As hospice vets at Dignipets we are often asked the questions; “When is it time?”. “How will I know if my pet is suffering?” .“I’m not sure whether to put my pet through any more treatment.””How do I know my pet still has sufficient quality of life?.”
Maja one of the hospice vets at Dignipets; “Owners are often told that they will know when the time comes, but it is not always that clear. This puts a lot of pressure on pet owners. We are often already staring at our pet through a magnifying glass from the moment they are diagnosed with a life limiting condition or are suffering with old age. The Covid crisis and all it brings with it means there is even more need to be able to support our clients and their pets remotely.“
Because some pets will not give specific signs owners will have to rely on their vet, their family and their friends to help support and guide them. And a lot of that support will be found online especially now during Covid times.
So in this article we are discussing how quality of life (QOL) assessments can help with the decision making process.
What is quality of life?
The International Association of Animal Hospice and Palliative Care (IAAHPC) guidelines define QOL as “the total wellbeing of an individual animal that considers the physical, social and emotional aspects of life.” “It is a multidimensional construct that is subjectively experienced by and is uniquely personal to the individual.”
QOL assessments can help provide a useful guideline for pet owners with pets that are in their end of life phase. With some guidance from a hospice vet they are relatively easy to implement. QOL can be assessed before and during a hospice plan has been started for your pet.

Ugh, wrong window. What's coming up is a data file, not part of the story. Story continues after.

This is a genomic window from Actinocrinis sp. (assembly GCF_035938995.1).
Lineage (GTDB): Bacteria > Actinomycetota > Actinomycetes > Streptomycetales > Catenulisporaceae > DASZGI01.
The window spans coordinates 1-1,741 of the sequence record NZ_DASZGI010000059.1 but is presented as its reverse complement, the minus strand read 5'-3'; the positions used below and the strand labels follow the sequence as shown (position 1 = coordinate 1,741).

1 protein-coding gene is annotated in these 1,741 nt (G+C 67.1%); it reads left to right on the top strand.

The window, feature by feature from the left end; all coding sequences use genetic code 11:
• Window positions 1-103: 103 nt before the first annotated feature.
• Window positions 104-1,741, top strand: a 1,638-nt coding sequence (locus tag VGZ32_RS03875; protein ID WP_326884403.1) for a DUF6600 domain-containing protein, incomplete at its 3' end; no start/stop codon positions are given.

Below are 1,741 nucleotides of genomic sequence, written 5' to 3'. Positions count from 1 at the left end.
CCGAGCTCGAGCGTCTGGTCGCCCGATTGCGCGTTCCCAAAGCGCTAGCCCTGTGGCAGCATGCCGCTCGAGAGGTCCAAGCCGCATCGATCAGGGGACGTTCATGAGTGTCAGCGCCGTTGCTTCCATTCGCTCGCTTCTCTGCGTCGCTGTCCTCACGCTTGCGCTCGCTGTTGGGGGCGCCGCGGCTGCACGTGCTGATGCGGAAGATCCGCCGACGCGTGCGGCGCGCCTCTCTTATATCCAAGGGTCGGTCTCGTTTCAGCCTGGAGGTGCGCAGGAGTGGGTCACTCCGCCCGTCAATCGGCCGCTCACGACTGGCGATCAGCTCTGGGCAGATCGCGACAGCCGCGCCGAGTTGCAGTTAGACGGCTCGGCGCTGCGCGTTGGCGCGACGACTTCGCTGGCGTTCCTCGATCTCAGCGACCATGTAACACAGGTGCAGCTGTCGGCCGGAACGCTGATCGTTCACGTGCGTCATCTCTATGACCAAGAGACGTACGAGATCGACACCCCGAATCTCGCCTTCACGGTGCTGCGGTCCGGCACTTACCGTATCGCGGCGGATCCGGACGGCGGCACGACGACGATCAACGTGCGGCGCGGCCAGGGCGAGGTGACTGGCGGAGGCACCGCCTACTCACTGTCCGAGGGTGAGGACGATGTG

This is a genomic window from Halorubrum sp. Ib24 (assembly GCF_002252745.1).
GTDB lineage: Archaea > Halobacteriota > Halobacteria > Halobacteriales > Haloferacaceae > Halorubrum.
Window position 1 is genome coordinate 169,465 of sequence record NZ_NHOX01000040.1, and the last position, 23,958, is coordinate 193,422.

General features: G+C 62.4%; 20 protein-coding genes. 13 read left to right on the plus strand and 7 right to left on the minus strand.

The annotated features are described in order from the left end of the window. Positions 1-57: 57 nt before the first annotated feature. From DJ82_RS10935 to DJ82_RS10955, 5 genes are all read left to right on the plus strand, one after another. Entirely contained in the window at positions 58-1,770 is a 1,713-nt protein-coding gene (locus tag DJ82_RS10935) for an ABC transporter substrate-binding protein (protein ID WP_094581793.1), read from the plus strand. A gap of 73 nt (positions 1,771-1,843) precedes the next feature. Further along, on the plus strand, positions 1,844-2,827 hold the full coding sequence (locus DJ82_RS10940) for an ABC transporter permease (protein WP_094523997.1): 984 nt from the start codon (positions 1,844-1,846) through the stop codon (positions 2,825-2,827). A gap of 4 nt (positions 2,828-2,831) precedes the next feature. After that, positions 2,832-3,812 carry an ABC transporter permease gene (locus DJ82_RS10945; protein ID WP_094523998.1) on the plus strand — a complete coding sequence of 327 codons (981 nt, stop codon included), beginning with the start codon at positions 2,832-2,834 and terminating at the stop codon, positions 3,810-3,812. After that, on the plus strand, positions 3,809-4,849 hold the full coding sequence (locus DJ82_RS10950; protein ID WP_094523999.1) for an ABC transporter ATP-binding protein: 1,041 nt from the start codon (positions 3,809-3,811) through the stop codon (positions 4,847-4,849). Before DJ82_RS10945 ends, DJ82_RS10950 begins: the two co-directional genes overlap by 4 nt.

How can we assess quality of life?
Conducting a quality of life assessment initially asks for collaboration between the pet owner and their hospice vet. But with the current situation of Covid-19 our hospice vets at Dignipets are only able to make home visit for 24/7 end of life visits. So we stuck our heads together to see how we can help pet owners and their pets remotely and came up with a plan.
There are several different QOL assessments available for a hospice vet to use. Currently at Dignipets we selected the ones that we find helpful tools for pet owners to use independently after the initial hospice vet visit. And we came up with two that we combined on our website with free access to all pet owners everywhere.
Often in QOL assessments there will only be one or two questions in relation to social or emotional needs, meaning to a total QOL score these elements will have less weighting than the physical needs.
And it could also be that some elements should be deemed more important than others, for example, high pain levels may be so overwhelming that the other scores may no longer be significant. So there are limitations to these assessments.
Another element that is difficult to ascertain from a QOL assessments alone is your needs as the primary caregiver; your expectations and your limitations when it comes to caring for your pet at home.
In conclusion, QOL assessments can be a useful tool for hospice vets and pet owners with decision making for a pet that is dealing with a life limiting condition.
They can help to show a pet’s current QOL level and can help demonstrate improvement or decline in a pet’s condition if used before and during their hospice plan.
Now more than ever it is important to give you as primary carer the support and tools to help your remotely with these difficult decisions.